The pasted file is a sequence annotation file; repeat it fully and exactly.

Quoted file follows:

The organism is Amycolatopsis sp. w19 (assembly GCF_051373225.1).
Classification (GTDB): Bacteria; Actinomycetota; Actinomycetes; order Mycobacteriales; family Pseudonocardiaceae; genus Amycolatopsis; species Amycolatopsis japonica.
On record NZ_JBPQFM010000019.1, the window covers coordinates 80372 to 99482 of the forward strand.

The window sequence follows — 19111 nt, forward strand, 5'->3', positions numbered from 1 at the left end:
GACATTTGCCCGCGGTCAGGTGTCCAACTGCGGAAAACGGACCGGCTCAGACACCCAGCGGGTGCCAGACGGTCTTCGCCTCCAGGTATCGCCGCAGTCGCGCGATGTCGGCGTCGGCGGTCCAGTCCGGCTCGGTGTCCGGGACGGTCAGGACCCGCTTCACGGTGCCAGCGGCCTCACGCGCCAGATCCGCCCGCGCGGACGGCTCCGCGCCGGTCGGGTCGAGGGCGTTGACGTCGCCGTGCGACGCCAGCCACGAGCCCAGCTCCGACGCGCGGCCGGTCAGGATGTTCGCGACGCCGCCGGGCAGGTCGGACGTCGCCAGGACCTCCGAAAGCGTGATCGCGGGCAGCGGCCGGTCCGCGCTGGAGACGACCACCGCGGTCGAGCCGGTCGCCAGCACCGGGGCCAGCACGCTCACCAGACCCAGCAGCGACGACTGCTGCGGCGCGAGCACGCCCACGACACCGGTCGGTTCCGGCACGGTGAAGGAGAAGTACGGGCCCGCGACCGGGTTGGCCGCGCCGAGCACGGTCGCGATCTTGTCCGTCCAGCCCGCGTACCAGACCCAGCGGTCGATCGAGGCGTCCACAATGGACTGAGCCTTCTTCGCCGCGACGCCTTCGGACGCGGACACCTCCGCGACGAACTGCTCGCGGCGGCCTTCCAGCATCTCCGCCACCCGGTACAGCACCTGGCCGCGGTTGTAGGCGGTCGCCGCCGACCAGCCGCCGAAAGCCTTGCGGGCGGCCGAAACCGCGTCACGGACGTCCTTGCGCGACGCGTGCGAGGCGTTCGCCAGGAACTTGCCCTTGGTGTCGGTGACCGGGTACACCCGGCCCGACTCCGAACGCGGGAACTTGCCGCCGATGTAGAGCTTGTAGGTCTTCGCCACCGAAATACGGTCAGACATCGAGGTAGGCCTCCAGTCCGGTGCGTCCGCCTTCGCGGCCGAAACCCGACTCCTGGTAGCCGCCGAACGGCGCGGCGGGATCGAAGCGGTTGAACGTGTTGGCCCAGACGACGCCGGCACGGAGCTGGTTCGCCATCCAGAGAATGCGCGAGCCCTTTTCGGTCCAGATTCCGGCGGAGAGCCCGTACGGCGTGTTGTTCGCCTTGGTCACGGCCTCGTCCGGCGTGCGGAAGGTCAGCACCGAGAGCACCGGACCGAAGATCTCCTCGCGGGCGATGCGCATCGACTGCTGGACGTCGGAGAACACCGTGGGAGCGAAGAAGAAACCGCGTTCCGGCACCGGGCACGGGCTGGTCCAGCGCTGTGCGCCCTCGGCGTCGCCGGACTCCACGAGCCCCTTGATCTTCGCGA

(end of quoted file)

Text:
The organism is Amycolatopsis sp. w19 (assembly GCF_051373225.1).
Classification (GTDB): Bacteria; Actinomycetota; Actinomycetes; order Mycobacteriales; family Pseudonocardiaceae; genus Amycolatopsis; species Amycolatopsis japonica.
On record NZ_JBPQFM010000019.1, the window covers coordinates 80372 to 99482 of the forward strand.

The window sequence follows — 19111 nt, forward strand, 5'->3', positions numbered from 1 at the left end:
GACATTTGCCCGCGGTCAGGTGTCCAACTGCGGAAAACGGACCGGCTCAGACACCCAGCGGGTGCCAGACGGTCTTCGCCTCCAGGTATCGCCGCAGTCGCGCGATGTCGGCGTCGGCGGTCCAGTCCGGCTCGGTGTCCGGGACGGTCAGGACCCGCTTCACGGTGCCAGCGGCCTCACGCGCCAGATCCGCCCGCGCGGACGGCTCCGCGCCGGTCGGGTCGAGGGCGTTGACGTCGCCGTGCGACGCCAGCCACGAGCCCAGCTCCGACGCGCGGCCGGTCAGGATGTTCGCGACGCCGCCGGGCAGGTCGGACGTCGCCAGGACCTCCGAAAGCGTGATCGCGGGCAGCGGCCGGTCCGCGCTGGAGACGACCACCGCGGTCGAGCCGGTCGCCAGCACCGGGGCCAGCACGCTCACCAGACCCAGCAGCGACGACTGCTGCGGCGCGAGCACGCCCACGACACCGGTCGGTTCCGGCACGGTGAAGGAGAAGTACGGGCCCGCGACCGGGTTGGCCGCGCCGAGCACGGTCGCGATCTTGTCCGTCCAGCCCGCGTACCAGACCCAGCGGTCGATCGAGGCGTCCACAATGGACTGAGCCTTCTTCGCCGCGACGCCTTCGGACGCGGACACCTCCGCGACGAACTGCTCGCGGCGGCCTTCCAGCATCTCCGCCACCCGGTACAGCACCTGGCCGCGGTTGTAGGCGGTCGCCGCCGACCAGCCGCCGAAAGCCTTGCGGGCGGCCGAAACCGCGTCACGGACGTCCTTGCGCGACGCGTGCGAGGCGTTCGCCAGGAACTTGCCCTTGGTGTCGGTGACCGGGTACACCCGGCCCGACTCCGAACGCGGGAACTTGCCGCCGATGTAGAGCTTGTAGGTCTTCGCCACCGAAATACGGTCAGACATCGAGGTAGGCCTCCAGTCCGGTGCGTCCGCCTTCGCGGCCGAAACCCGACTCCTGGTAGCCGCCGAACGGCGCGGCGGGATCGAAGCGGTTGAACGTGTTGGCCCAGACGACGCCGGCACGGAGCTGGTTCGCCATCCAGAGAATGCGCGAGCCCTTTTCGGTCCAGATTCCGGCGGAGAGCCCGTACGGCGTGTTGTTCGCCTTGGTCACGGCCTCGTCCGGCGTGCGGAAGGTCAGCACCGAGAGCACCGGACCGAAGATCTCCTCGCGGGCGATGCGCATCGACTGCTGGACGTCGGAGAACACCGTGGGAGCGAAGAAGAAACCGCGTTCCGGCACCGGGCACGGGCTGGTCCAGCGCTGTGCGCCCTCGGCGTCGCCGGACTCCACGAGCCCCTTGATCTTCGCGA